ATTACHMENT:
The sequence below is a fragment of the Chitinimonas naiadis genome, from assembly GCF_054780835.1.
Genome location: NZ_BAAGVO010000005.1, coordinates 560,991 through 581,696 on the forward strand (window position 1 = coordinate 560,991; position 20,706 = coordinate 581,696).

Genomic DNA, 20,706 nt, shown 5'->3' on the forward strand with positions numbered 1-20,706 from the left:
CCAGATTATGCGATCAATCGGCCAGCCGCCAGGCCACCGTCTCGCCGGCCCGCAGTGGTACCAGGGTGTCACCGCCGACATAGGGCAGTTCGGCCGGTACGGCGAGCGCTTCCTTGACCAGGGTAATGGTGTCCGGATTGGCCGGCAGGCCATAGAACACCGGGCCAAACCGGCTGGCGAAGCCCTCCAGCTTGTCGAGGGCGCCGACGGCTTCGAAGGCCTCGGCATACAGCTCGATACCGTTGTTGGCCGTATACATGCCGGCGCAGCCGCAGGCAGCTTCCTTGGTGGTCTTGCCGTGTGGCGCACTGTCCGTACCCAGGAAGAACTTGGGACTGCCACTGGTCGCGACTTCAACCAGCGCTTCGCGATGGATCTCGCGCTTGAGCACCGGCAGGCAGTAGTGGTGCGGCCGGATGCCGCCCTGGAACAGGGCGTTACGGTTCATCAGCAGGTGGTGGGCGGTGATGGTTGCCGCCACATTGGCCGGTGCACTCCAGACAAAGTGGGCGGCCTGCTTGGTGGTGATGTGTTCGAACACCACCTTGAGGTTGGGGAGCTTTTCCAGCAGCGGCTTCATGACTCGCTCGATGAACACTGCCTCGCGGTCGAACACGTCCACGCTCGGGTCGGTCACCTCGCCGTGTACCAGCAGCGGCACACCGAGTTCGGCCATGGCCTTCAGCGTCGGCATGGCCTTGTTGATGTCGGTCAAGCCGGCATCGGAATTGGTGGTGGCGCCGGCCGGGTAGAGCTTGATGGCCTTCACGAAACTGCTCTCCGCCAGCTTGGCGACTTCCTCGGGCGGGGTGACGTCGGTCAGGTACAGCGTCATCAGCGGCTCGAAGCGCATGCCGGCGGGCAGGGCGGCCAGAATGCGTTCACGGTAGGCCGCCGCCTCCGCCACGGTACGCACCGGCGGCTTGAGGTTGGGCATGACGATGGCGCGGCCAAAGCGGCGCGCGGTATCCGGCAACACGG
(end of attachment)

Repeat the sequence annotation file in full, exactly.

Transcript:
The sequence below is a fragment of the Chitinimonas naiadis genome, from assembly GCF_054780835.1.
Genome location: NZ_BAAGVO010000005.1, coordinates 560,991 through 581,696 on the forward strand (window position 1 = coordinate 560,991; position 20,706 = coordinate 581,696).

Genomic DNA, 20,706 nt, shown 5'->3' on the forward strand with positions numbered 1-20,706 from the left:
CCAGATTATGCGATCAATCGGCCAGCCGCCAGGCCACCGTCTCGCCGGCCCGCAGTGGTACCAGGGTGTCACCGCCGACATAGGGCAGTTCGGCCGGTACGGCGAGCGCTTCCTTGACCAGGGTAATGGTGTCCGGATTGGCCGGCAGGCCATAGAACACCGGGCCAAACCGGCTGGCGAAGCCCTCCAGCTTGTCGAGGGCGCCGACGGCTTCGAAGGCCTCGGCATACAGCTCGATACCGTTGTTGGCCGTATACATGCCGGCGCAGCCGCAGGCAGCTTCCTTGGTGGTCTTGCCGTGTGGCGCACTGTCCGTACCCAGGAAGAACTTGGGACTGCCACTGGTCGCGACTTCAACCAGCGCTTCGCGATGGATCTCGCGCTTGAGCACCGGCAGGCAGTAGTGGTGCGGCCGGATGCCGCCCTGGAACAGGGCGTTACGGTTCATCAGCAGGTGGTGGGCGGTGATGGTTGCCGCCACATTGGCCGGTGCACTCCAGACAAAGTGGGCGGCCTGCTTGGTGGTGATGTGTTCGAACACCACCTTGAGGTTGGGGAGCTTTTCCAGCAGCGGCTTCATGACTCGCTCGATGAACACTGCCTCGCGGTCGAACACGTCCACGCTCGGGTCGGTCACCTCGCCGTGTACCAGCAGCGGCACACCGAGTTCGGCCATGGCCTTCAGCGTCGGCATGGCCTTGTTGATGTCGGTCAAGCCGGCATCGGAATTGGTGGTGGCGCCGGCCGGGTAGAGCTTGATGGCCTTCACGAAACTGCTCTCCGCCAGCTTGGCGACTTCCTCGGGCGGGGTGACGTCGGTCAGGTACAGCGTCATCAGCGGCTCGAAGCGCATGCCGGCGGGCAGGGCGGCCAGAATGCGTTCACGGTAGGCCGCCGCCTCCGCCACGGTACGCACCGGCGGCTTGAGGTTGGGCATGACGATGGCGCGGCCAAAGCGGCGCGCGGTATCCGGCAACACGG